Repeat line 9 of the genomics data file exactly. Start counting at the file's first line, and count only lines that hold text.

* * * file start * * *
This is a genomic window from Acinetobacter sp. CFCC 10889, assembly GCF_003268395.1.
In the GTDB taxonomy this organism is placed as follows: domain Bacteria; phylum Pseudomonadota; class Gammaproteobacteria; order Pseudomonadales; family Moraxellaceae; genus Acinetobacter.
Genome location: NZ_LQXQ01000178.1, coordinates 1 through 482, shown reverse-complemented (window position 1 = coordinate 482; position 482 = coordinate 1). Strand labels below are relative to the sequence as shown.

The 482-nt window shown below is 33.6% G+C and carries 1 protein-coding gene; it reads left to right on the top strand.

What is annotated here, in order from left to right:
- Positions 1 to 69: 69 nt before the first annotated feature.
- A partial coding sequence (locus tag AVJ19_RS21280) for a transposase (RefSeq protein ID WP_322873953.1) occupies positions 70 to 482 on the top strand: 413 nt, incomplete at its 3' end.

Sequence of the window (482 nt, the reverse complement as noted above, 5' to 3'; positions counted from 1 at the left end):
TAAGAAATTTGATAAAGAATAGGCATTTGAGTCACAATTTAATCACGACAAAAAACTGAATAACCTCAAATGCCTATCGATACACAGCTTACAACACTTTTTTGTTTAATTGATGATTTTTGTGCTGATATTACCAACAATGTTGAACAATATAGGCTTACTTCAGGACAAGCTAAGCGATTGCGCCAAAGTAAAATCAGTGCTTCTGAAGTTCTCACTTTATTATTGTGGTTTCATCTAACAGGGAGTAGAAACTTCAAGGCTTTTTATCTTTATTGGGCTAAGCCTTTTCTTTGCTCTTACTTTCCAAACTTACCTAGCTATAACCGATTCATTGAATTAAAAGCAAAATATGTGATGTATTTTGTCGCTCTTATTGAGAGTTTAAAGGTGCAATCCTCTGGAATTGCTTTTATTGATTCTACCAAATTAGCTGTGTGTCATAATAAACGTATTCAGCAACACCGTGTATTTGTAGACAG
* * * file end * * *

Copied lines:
TAAGAAATTTGATAAAGAATAGGCATTTGAGTCACAATTTAATCACGACAAAAAACTGAATAACCTCAAATGCCTATCGATACACAGCTTACAACACTTTTTTGTTTAATTGATGATTTTTGTGCTGATATTACCAACAATGTTGAACAATATAGGCTTACTTCAGGACAAGCTAAGCGATTGCGCCAAAGTAAAATCAGTGCTTCTGAAGTTCTCACTTTATTATTGTGGTTTCATCTAACAGGGAGTAGAAACTTCAAGGCTTTTTATCTTTATTGGGCTAAGCCTTTTCTTTGCTCTTACTTTCCAAACTTACCTAGCTATAACCGATTCATTGAATTAAAAGCAAAATATGTGATGTATTTTGTCGCTCTTATTGAGAGTTTAAAGGTGCAATCCTCTGGAATTGCTTTTATTGATTCTACCAAATTAGCTGTGTGTCATAATAAACGTATTCAGCAACACCGTGTATTTGTAGACAG